While going through the archives last week, I found an interesting binder of photographs from the early days of the Settlement School. It belonged to Ernestine Perry and included many of her notes and observations about the people of Hindman and the surrounding county. There is not much written about Ernestine, but I do know that she was a social worker that lived and worked at the school in the 1920s and 30s. Ernestine enjoyed collecting folk songs and ballads. She was particularly taken by the dulcimer.
Below I’ve included a selection of pictures from her collection as well as her captions. Together they can give us an idea of how Ernestine, a social worker, might have viewed the mountains of eastern Kentucky in the early part of the Twentieth Century.
“One of the fine old mountain grannies.”
“A cabin high up on a mountain 15 miles over horseback trails from any town. THe cabin has been enlarged once to provide for the family of 12. It looks as if they were planning to enlarge it again. No windows. Corn growing to the tops of the mountains. Soap-making over fire in foreground.”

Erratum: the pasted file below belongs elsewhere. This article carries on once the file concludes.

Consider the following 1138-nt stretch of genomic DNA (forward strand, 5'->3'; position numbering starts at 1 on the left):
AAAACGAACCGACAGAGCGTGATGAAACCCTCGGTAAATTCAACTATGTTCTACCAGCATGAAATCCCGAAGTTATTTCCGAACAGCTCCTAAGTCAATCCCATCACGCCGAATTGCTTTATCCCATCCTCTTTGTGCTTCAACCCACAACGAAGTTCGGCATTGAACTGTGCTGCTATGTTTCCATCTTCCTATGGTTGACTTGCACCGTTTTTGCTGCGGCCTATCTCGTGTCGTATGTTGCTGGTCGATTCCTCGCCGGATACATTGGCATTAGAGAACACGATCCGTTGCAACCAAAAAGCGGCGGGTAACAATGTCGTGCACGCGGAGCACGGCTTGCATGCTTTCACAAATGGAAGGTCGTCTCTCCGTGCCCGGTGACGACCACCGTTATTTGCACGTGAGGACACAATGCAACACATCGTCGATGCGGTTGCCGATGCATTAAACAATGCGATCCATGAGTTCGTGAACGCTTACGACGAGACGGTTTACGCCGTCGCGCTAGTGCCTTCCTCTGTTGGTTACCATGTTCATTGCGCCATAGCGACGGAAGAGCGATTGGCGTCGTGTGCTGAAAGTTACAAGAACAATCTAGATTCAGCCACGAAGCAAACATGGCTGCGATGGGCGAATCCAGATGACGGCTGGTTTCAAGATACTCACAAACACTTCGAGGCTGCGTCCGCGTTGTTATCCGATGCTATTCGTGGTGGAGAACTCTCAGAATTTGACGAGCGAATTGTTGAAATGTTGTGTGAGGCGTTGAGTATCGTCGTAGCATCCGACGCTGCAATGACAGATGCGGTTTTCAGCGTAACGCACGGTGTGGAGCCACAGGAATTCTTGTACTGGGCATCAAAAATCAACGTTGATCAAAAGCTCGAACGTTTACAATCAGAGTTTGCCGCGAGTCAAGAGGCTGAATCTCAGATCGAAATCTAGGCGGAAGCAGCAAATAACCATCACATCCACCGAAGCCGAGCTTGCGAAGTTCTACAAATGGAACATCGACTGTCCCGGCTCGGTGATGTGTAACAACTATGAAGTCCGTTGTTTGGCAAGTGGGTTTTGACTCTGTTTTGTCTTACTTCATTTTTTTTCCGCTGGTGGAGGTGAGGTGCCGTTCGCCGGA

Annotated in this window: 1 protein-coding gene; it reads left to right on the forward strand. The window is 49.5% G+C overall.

“Wash Day in the Cumberlands clothes boiled in iron kettle over open fire.”
“Mountainers come into Hindman to vote. THis picture was taken a few years ago. Today there would be a few automobiles mixed in with the tethered horses.”
Note: This picture is taken in the dried bed of Troublesome Creek.
“Misstress Pressley and her brother poor widow man with 9 youngun and only one leg.”
“A modern little shepherd of Kingdom Come on the highway that follows the Trail of the Lonesome Pine.”
“The chairmaker in the Cumberlands. Patiently he whittles the hickory stips to make splint-bottom chairs.”
“The kindergarten at its midmorning lunch.”
“Fine up-standing American boys and girls in the mountains have much to give to America.”
“An auction where the old log cabin stands side by side with a clapboard home. And mountaineers stand side by side with tourists and their automobiles.”
“A typical homeplace in the Ky. mountains The little picket fence keeps the hogs out of the front yard. Strings of dried peppers hang from the ceiling of the porch.”
A photograph of Ernestine Perry on the cover of a program for a lecture she was giving.